My Breastfeeding Journey

6/17/2019 was the last night I breastfed my sweet Olivia, although I didn’t know it then. This date was her actual birthday, she turned 3. I NEVER planned on breastfeeding till 3, heck, I’ve been trying to stop since she was one.

Honestly I have mixed feelings about going this long and even stopping. It’s been such a hard process the entire way through.

6/17/2016 was the first day I breastfed Olivia, and the day she was born. I had no idea what I was doing and I was so afraid to even hold her in the hospital, I had never held a baby that small. She wasn’t latching properly and blistered my nipples making it dreadfully painful to keep latching her, but I tried and tried still. On her 3rd day of life a doctor came in and said we need to get this baby on formula immediately, she hadn’t eaten in days. I knew she wasn’t drinking from me when I latched. I kept telling the nurses begging for help or formula, but all I received was encouragement. “You’re doing great”. I wasn’t. I felt like a failure. My goal to breastfeed her was not happening. In a strange way I also felt a huge sense of relief because at least she was now eating. We left the hospital with a baby and formula.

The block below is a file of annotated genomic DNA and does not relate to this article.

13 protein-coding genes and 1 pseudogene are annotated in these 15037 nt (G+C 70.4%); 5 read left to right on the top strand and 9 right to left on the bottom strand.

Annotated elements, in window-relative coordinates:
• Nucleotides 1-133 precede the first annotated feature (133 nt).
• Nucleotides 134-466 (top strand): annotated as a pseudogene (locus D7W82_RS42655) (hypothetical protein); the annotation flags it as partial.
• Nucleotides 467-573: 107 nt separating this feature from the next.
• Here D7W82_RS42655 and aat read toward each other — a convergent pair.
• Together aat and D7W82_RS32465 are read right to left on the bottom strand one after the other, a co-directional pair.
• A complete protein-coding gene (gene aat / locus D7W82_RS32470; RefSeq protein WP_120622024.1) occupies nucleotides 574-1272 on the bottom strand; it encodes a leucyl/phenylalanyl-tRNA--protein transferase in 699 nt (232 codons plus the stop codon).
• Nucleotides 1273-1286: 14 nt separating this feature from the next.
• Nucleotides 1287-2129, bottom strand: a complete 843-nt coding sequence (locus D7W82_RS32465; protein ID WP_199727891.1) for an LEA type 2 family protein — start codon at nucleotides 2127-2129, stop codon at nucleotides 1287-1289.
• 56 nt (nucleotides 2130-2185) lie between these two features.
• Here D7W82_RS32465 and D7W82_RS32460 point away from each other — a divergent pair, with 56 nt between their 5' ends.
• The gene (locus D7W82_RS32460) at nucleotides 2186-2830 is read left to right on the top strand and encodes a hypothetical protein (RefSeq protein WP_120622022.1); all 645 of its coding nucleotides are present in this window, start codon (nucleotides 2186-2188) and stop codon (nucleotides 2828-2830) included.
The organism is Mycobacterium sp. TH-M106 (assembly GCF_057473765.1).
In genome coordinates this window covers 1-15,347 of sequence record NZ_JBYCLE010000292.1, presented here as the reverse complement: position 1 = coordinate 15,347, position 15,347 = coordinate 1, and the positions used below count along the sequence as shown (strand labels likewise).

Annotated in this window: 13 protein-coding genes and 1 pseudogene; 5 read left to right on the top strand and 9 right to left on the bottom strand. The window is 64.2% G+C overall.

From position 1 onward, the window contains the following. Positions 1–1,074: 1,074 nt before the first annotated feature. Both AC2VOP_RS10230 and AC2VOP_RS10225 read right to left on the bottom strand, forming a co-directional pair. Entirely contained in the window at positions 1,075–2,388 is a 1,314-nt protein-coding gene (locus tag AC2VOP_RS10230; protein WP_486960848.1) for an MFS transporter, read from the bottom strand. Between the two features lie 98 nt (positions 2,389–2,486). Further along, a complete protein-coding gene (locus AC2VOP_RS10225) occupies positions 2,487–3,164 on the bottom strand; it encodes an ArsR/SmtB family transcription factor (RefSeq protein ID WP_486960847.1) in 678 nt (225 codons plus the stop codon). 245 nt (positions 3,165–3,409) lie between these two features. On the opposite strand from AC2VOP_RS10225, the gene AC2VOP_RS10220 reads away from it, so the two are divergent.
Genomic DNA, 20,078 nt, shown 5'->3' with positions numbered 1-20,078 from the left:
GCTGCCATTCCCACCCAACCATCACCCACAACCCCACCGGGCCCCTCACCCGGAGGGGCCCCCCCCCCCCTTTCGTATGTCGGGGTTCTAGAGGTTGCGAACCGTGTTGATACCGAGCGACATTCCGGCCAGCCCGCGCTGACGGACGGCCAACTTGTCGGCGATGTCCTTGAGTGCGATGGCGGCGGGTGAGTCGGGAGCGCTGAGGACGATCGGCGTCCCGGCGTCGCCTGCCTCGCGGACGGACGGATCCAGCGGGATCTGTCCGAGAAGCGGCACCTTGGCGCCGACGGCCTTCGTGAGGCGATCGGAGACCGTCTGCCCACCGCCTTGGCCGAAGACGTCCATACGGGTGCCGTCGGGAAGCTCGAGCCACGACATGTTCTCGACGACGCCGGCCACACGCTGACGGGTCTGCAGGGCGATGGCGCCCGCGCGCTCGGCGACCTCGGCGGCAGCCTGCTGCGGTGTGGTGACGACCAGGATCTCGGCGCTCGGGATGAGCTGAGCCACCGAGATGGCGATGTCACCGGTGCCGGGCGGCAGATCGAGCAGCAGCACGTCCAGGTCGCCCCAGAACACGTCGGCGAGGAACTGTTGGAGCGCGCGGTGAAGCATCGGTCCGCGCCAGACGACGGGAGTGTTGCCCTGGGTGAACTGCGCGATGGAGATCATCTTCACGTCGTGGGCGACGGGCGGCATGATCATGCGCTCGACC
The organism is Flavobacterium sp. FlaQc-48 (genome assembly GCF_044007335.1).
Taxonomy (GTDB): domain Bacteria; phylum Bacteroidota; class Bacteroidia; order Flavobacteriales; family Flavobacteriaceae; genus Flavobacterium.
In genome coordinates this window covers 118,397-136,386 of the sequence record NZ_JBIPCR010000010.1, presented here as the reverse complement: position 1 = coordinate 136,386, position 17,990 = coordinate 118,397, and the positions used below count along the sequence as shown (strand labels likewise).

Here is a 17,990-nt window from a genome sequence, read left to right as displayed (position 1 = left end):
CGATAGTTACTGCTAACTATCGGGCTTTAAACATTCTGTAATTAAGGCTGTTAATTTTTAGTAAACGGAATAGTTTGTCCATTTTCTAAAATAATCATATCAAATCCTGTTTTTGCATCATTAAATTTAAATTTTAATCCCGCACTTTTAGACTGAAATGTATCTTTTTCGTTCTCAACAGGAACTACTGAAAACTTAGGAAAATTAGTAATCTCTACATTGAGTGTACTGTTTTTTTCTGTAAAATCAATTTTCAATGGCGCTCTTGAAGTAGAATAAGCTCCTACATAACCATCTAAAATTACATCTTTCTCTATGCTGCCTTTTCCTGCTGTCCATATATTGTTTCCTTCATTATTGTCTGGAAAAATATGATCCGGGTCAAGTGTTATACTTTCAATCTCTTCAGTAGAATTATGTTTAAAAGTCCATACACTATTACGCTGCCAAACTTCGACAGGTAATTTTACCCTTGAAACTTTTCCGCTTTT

I decided I was not done with breast milk though. We would formula feed until my milk came in and I would try pumping and bottle feeding. The next day I saw a lactation consultant and my milk came in. I pumped 5oz and fed Olivia her first bottle of breast milk. I felt so proud, so accomplished. Then I got mastitis. My boobs were large, rock hard and I had huge hard lumps in my armpits. I felt sick and had a fever. I rushed down to the ER and came home with antibiotics. Within a day I started feeling better. The next day was a crazy day of literally just pumping all day and making bottles. I couldn’t ever get ahead of it. I’d pump, she’d wake up and want it. One night at 2am, she woke up crying and I hadn’t even pumped yet. My options were to pump for 20 minuets with her crying, give her a bottle of formula, or…….I can try latching her again. I tried latching. She was a little bigger now and I was less afraid holding her by this point. To my amazement, she latched and I heard the most amazing sound in my life….little gulps. She was drinking! She was BREASTFEEDING!

From that moment on everything was so easy! We nurses when it was convenient but I still pumped after to make extra bottles for her. I use them if I had to leave her for longer than 2 hours, or if we were at a place and I didn’t feel like breastfeeding. Also, mommy was now able to have a glass of wine here and there.

A few months in Olivia got oral thrush from a yeast infection diaper rash. It’s super common but I didn’t know she had it at first till the rash got worse and wasn’t reacting to the regular cream. Because she had it in her mouth, she gave me thrush on my nipples from breastfeeding. GOOGLE IT! It was one of the biggest pains I’ve experienced. I’d cringe when she’d cry to nurse and I’d cry latching her. My husband kept saying just stop it’s ok. But every day I just kept saying, just do it today and quit tomorrow. I finally got through it and we continued on our breastfeeding journey.